paleo Ideofact

Saturday, May 31, 2003
 
Tolerance
Zack Ajmal of Procrastination has weighed in on the question of Islamic tolerance; I found these bits particularly worth quoting:
Quite a few Muslims, especially modern puritan ones (Wahabi is a misleading term due to a number of reasons which I’ll go into later), consider Islam to be a perfect religion not in the sense of a living, growing part of society but more like fixed in time and space to the early Islamic era in Arabia. They think that everything, like human rights, political systems, minority rights, judicial system, etc. were completely defined 1400 years ago and that was the ideal which we can’t improve on.

...

Most Muslim scholars from the middle ages would be really surprised to hear that. It’s also wrong in the sense that it freezes society in time. If Islam is universal, it has to cater to people everywhere for all time. So there has to be progress in society. Most scholars and philosophers in the heyday of Muslim world recognized it, but the puritans today don’t.
Indeed. This also reminds me that it's probably worth considering the social order in the heyday of Muslim society -- the relationship between, say, jurists, who had temporal authority, and religious scholars, who didn't. But that's a subject for another time...

 
When books attack
The four year old was rummaging through a pile of my books today, and was fascinated by the cover of Norman Cohn's Warrant for Genocide: The Myth of the Jewish World Conspiracy and the Protocols of the Elders of Zion. In many ways this was an odd choice -- the pile also contained books with vivid illustrations of tall ships, knights in armor, World War I soldiers wearing gas masks, and much else. But it was the Cohn book that interested him most, and he was rather persistent in asking what the book was about. I tried to explain: "The book is about another book, a terrible book full of lies, that, believe it or not, actually killed millions of people." The idea of a book that could kill millions of people did not strike him as beyond the bounds of possibility.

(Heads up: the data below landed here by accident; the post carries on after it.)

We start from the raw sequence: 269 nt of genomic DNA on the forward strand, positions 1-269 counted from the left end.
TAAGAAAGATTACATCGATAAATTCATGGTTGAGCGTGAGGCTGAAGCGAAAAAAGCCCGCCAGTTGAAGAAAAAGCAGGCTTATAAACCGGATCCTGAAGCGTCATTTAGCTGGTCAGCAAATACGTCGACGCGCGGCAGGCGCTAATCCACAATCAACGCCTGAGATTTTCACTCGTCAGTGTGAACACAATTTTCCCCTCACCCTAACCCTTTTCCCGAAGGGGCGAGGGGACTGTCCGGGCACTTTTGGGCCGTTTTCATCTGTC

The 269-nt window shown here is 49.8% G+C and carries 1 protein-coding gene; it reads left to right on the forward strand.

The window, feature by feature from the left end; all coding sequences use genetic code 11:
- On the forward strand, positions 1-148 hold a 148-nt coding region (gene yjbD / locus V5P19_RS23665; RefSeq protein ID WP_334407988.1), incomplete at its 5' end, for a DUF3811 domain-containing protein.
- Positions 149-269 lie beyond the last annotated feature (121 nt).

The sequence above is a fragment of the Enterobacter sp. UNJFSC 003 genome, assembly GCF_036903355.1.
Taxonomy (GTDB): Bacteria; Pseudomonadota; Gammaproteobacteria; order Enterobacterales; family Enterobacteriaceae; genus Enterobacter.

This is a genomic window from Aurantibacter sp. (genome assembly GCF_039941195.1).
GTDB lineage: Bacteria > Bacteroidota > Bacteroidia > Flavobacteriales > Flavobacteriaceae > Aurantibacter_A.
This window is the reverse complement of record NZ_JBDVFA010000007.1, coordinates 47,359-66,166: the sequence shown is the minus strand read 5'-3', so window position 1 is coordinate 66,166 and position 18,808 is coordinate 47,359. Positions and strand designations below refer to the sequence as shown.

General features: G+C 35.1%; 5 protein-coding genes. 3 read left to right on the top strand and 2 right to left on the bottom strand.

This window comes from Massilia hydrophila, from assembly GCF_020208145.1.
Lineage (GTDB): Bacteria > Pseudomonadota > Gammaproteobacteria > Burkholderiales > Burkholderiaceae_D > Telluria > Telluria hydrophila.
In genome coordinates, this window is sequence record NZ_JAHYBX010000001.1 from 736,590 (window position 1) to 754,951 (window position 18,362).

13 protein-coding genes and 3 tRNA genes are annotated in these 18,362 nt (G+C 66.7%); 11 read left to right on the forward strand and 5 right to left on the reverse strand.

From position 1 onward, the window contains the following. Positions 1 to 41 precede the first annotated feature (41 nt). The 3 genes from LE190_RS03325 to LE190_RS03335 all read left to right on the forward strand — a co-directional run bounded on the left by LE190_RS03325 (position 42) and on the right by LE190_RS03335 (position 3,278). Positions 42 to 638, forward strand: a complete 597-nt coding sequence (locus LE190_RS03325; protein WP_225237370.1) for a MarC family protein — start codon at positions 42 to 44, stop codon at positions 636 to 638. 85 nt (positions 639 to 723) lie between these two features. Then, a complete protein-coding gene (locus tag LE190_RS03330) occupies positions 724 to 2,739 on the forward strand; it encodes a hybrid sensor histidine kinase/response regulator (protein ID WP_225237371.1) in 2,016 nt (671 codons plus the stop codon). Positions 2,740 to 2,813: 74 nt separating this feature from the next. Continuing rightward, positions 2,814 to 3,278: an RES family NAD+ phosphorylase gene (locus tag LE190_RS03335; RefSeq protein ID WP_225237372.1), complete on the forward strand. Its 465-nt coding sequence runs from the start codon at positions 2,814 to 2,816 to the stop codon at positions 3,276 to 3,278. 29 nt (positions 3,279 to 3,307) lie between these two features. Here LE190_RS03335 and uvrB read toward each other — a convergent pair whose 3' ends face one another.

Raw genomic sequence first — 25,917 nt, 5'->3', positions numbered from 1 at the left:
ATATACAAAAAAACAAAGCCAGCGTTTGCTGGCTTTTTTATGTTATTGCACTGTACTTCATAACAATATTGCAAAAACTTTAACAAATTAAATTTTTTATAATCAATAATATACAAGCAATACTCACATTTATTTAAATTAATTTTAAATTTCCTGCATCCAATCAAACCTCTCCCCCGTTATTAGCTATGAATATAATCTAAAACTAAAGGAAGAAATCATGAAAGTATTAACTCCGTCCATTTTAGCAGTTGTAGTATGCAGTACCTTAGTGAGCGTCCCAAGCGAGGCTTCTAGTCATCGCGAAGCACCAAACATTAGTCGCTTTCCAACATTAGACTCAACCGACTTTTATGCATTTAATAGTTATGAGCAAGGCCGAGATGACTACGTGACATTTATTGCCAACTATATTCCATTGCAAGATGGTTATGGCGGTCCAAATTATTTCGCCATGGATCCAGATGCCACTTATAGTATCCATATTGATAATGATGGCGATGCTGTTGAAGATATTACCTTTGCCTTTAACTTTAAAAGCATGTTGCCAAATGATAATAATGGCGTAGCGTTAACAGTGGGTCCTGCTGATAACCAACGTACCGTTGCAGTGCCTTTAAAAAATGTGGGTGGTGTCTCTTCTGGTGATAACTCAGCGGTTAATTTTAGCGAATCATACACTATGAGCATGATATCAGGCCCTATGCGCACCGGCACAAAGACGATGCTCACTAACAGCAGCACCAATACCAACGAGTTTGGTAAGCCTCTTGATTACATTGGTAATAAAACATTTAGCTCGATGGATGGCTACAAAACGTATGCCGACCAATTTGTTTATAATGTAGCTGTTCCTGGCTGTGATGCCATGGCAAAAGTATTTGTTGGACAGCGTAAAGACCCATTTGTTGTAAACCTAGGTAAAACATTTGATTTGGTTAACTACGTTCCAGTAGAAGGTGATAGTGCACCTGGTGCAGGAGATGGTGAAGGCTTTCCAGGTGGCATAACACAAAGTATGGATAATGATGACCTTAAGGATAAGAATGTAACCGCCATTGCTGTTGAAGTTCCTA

"Do you have that other book?" he asked.

"No," I told him.

"Good," he said, with evident relief.

Thursday, May 29, 2003
 
Stevenson and surprise
The delightful four year old, who is interested in all things monstrous, did not know who Jekyl and Hyde are when I asked him this evening. A month or two ago, we saw a cartoon together (I believe it was an episode of Scooby Doo, though it might have been Bugs Bunny, and possibly both) with the Jekyl and Hyde theme. The kindly doctor drinks the potion, and is transformed into a large, hideous monster.

My son is quite aware of all the attributes of Dracula and vampires (changing into bats, drinking blood, the power of sunlight and wooden stakes); my mother-in-law taught him that the real monster is not the creature, but the good Dr. Frankenstein who creates him; the name Imhotep roles off his tongue with ease; yet Jekyl and Hyde have yet to make an impression on him. Sadly, long before he can appreciate Robert Louis Stevenson's text, that archetype -- or pair of archetypes -- will be firmly ingrained in his consciousness. Those characters have become part of our cultural vocabulary.

Unless I am very much mistaken, Stevenson would probably have regarded the fame of his characters as detrimental to the pleasure of reading The Strange Case of Dr. Jekyll and Mr. Hyde. Unravelling the relationship between the two -- the single identity of the two -- is the basis of the story. Hyde is initially conjectured to be blackmailing Jekyl. Later, Jekyll assures his lawyer that Hyde is a young man in whom he has taken an interest, and nothing more. When the dwarfish, purely evil Hyde commits a horrible murder -- beating a man to death in the middle of the street -- Jekyll claims to have broken with him completely. A letter that Jekyll says was written by Hyde after the murder, in which Hyde announced he had means to escape punishment, and that his benefactor [Jekyll], whose generosity he had so badly abused, need not worry for his safety, proves, upon inspection, to be written in Jekyll's hand. The suspicion is that the Doctor is not entirely free of the malevolent Hyde merely because the latter is wanted for murder.